All the while she feels like the frightened little girl in the face of the cruel power of Two’s old self but along the way she realises that Two’s power in ‘mindscape’ varies heavily with the particular memory Five and Two find themselves in. This allows Five to discover for herself how to make Two weaker, giving her something that she can then choose to use instead of the holo-android just telling her to use it.
Then in that final conflict we can give even more power to Five by having her face the choice of simply killing a weakened Two or choosing to risk going back into another memory where Two is stronger but where there’s a chance of getting to the locked-away feelings of friendship – Five’s choice again. And then perhaps Five chooses not to be frightened and risks it all for Two’s better self, who in turn gets to properly consider if she wants to stay who she is or to take on board these feelings that someone is willing to die for.
Either way, I was really glad that in the final moment of the episode the choice Five makes is emotional and not ‘physical’ – i.e. it is a choice and she doesn’t just beat Two in a fight. I still think though, that these emotional battles – the heart of the character-based show that Dark Matter is – could have been a greater part of the episode.
Now, I will admit that giving over more time to the existing characters would of course leave much less time to develop the new characters: Arax, Nyx and Devon – but more on him later. (I’m trying to turn this cheeky line into a bit of a thing here – trying too hard, yes, I know.)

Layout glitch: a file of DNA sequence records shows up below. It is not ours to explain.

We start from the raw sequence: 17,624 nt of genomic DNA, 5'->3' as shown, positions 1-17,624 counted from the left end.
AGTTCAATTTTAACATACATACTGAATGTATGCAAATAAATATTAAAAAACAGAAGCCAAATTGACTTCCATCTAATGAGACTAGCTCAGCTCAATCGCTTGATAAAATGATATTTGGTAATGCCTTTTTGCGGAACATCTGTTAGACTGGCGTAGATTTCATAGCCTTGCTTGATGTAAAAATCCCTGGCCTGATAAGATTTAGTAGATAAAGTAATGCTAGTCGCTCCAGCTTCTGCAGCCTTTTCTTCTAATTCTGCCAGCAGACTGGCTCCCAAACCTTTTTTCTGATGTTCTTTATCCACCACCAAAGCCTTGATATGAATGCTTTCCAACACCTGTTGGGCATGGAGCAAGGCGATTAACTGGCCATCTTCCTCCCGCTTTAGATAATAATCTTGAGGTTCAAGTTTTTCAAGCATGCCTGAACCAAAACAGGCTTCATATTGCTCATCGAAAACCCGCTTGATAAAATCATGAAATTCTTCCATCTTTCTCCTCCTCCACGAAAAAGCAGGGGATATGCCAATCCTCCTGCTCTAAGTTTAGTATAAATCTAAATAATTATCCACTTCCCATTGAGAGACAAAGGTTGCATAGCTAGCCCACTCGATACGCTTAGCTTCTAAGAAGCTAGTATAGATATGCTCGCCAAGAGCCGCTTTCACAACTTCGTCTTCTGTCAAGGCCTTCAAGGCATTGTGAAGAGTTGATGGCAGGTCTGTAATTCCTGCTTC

We still know very little about Devon. Though he does at least get to facilitate a very important point in the plot this episode: After everything Five has been through, she just isn’t prepared to trust even a nice-seeming guy like Devon. Even in the face of need, even in face of the holo-android’s logic that it would be difficult for Devon to have gotten the means to betray Five, she still just can’t trust him. It’s always pleasing to see shows acknowledge the consequences of their previous plot. Plus it’s also darkly amusing when it turns out she is being betrayed by Arax (my third link to Continuum by the way, in the face of Mike Dupod) who appears to be – if reluctantly at least – in the pay of the mysterious power-dressing woman. You know what they say: it’s not paranoia if they are out to betray you.
Perhaps not my favourite episode there were still some meaningful and important ideas spread throughout ‘I’ve Seen the Other Side of You’. I just wish they all could have given more time though. Maybe there’s never enough time to do everything you want on TV shows. I’d happily watch Dark Matter for hours at a time but there’s always that TV time-slot issue to deal with.
I think it was a great idea to pitch the old characters against the new, as the second season’s coming plot may often raise the question of who the characters can turn to if there’s always the possibility of betrayal. Even their new allies have yet to prove themselves after all.
Certainly the new characters need more development time but we’re right at the start of the season still. Further, Mallozzi has said that this episode has sown the seed for a lot of future plot and I’ve really come to trust that Dark Matter has a lot to offer, so I’m hopeful for future episodes. I would just ask for a return to the elegance of ‘Kill Them All’ and a little less exposition.
- Five and Two’s final confrontation being emotional rather than just a physical fight
- Five being unable to trust the new crew as a consequence of the plot of season 1
- the idea of pitting the old characters against the new
- the sequence of flashback images used to join the mid-episode plot up to that of the opening scene
- exposition being needed when previous episodes have either done without it or hid it so well
- a reliance on a technological problem to bring back the amnesia plotline rather than using something from the characters’ pasts
- still not really knowing who Devon is